As our College Preview issue indicated, this is a big year at Stanford, as the Cardinal has high expectations in the final season of head coach Mark Marquess.
The school feted the retiring coach on Feb. 25, surprising him with a ceremony before a game against Kansas. More than 100 former Cardinal players showed up to honor Marquess, including former ace righty Jack McDowell, who pitched for Marquess from 1985-87.
McDowell’s Cardinal career included a 1987 national championship, as he earned the win in the title game against Oklahoma State. He reached the major leagues three months later and won 127 games in a 12-year career cut short by an elbow injury. The 1993 Cy Young Award winner had a Stanford degree in communications to fall back on when his career was over, and he made an effort at a music career, making several CDs with his bands Stickfigure and V.I.E.W.
But the twice-married McDowell, who has seven children, stayed around the game through his kids. Thanks to them, he’s done a little bit of everything in baseball. And by his estimation, it was all directing him toward coaching in college.
“It’s the only level I haven’t covered,” he said. “I’ve covered them all, t-ball to pro ball. But what I’ve discovered is, my mentality and passion runs more to this level.”
So when he went back to The Farm to help honor Marquess, McDowell had an ulterior motive. He needed direction from Marquess and former Stanford recruiting coordinator Dean Stotz. He’s getting into their business, as the new head coach at Queens, a Division II college in Charlotte, N.C. The new program will start with a club team next spring and varsity status coming in 2019. He’s starting from scratch; on this March afternoon, he was at his desk, poring over video and checking out scouting reports for prospective members of his first recruiting class.
Aside from getting advice from Marquess and Stotz, McDowell also has hit up California coach Dave Esquer, the shortstop on that 1987 Stanford team, for pointers on items like putting together a budget. He has plenty of pro ball influences as well. He specifically cited Joe Maddon, who was a coach at McDowell’s final big league stop, the 1999 Angels.
“I probably would like to get as close to a Joe Maddon philosophy, that can build a team of grown men into a team that pulls together, has fun, plays relaxed and yet confident,” he said. “There’s a lot to be said for that.”
McDowell gave pro ball a shot as a coach after eight seasons as a high school coach in the San Diego area. He said most of his pro ball opportunities had come on the pitching side but wanted to avoid being typecast for that role. The Dodgers hired him and he landed a spot as the manager at Rookie-level Ogden in 2014, also managing Los Angeles’ Rookie-level Arizona League in 2015. AZL observers said McDowell’s passion was evident, right down to his run-ins with umpires.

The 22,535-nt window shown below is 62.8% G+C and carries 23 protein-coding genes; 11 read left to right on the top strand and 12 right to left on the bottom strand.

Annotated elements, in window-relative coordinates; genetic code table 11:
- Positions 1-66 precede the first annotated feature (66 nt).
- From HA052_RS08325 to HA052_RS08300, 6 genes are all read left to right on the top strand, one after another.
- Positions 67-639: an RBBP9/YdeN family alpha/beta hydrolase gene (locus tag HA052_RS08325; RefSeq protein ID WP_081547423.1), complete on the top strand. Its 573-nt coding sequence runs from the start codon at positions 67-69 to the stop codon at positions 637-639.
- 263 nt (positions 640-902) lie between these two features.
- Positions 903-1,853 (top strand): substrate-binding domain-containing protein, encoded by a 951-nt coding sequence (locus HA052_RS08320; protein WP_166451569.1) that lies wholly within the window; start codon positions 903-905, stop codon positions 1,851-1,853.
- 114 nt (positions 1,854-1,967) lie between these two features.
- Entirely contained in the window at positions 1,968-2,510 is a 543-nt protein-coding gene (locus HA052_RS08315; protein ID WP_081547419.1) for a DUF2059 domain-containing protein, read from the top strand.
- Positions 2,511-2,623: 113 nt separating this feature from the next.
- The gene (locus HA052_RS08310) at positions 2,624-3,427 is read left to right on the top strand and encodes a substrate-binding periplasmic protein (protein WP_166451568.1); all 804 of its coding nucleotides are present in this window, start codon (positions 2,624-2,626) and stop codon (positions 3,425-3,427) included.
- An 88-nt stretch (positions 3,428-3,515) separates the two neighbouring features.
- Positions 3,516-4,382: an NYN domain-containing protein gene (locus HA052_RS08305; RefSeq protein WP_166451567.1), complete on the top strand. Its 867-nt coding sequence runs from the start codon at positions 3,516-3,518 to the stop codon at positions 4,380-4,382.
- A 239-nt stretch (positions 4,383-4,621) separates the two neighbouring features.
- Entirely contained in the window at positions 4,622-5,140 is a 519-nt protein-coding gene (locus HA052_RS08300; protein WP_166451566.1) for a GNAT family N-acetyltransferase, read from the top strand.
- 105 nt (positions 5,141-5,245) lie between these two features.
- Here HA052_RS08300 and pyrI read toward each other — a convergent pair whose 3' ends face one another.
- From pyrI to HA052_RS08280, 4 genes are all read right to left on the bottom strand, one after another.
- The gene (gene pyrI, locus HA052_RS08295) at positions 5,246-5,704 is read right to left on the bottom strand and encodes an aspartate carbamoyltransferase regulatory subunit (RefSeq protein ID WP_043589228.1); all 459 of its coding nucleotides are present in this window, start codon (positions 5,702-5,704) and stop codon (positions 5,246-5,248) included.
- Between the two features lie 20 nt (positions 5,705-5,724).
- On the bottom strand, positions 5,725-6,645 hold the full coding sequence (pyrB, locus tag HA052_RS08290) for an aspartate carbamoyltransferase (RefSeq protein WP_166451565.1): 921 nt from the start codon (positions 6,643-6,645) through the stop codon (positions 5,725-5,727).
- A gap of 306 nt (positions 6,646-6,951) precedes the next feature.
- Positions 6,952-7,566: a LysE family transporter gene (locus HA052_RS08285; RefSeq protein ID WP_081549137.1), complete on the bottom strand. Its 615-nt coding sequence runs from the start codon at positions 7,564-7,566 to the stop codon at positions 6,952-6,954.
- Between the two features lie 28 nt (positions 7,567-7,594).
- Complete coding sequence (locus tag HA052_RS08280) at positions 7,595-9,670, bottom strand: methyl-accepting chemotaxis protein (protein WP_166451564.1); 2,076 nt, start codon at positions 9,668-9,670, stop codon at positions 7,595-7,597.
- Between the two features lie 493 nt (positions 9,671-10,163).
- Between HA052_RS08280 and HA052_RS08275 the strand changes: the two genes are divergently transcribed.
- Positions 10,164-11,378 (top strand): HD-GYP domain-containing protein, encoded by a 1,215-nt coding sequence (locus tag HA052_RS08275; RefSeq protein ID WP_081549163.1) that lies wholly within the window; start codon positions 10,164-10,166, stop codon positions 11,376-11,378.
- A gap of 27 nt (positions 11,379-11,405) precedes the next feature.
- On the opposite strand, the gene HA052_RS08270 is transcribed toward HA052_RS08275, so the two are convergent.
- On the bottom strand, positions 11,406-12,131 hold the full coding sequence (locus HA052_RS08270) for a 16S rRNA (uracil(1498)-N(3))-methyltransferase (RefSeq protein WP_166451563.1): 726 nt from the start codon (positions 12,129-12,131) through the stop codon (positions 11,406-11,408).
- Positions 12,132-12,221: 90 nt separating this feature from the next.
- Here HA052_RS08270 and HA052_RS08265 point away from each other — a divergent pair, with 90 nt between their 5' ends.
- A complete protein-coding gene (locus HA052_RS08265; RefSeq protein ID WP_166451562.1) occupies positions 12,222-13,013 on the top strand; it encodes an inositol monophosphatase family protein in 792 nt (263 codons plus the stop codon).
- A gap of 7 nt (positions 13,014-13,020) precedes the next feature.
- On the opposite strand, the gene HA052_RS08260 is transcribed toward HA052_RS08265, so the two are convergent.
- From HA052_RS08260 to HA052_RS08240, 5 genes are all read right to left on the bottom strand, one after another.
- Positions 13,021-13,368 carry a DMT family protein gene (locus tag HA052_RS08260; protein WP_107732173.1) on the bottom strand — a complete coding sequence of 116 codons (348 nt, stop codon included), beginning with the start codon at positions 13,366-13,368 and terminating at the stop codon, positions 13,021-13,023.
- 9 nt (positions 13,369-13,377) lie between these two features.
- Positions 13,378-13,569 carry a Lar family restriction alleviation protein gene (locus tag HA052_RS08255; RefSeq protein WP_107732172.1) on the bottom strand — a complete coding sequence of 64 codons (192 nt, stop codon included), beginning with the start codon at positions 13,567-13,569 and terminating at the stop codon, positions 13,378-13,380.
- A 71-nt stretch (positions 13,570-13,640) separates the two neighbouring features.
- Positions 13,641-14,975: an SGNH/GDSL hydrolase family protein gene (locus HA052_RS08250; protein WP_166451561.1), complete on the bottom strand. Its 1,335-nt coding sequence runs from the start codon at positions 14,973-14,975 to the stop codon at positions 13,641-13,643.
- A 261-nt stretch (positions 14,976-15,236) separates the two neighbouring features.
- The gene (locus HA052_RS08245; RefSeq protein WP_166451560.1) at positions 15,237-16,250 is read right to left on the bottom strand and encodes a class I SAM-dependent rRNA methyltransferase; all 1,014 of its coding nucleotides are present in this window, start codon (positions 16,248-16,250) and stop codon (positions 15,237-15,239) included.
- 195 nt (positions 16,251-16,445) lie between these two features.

“In no way would I be anywhere near the coach I am now if I started off in pro ball,” he said. “Coaching kids at every level, you learn different ways to get them to learn and to relate to kids at every level. You have to. Getting things across and learning what works—and what doesn’t.
“You have to learn how to talk to someone to actually convey things to players, far beyond what someone going straight pro ball would know to do.”
Now McDowell has to communicate to high school and junior-college players to try him out at a new baseball program with a first-time college coach. He’s already established a basis for recruiting by working at the Carolinas Baseball Center, a training facility in the talent-rich Charlotte area featuring ex-pros such as Jeff Schaefer and Ross Gload.
His new program has other favorable assets aside from its big name coach, such as a pending deal to use a new city-built facility, about 15 minutes off campus. For the coach who used to answer to the nickname Black Jack, finding players who share his passion will be the challenge. He just can’t get enough.
“Numbers alone cannot measure the instances when you have feel for the game, and you know your players, and you know the pitcher, and you know who can execute,” he said. “You cannot quantify feel for the game.”
Or passion for the game, which McDowell clearly still has.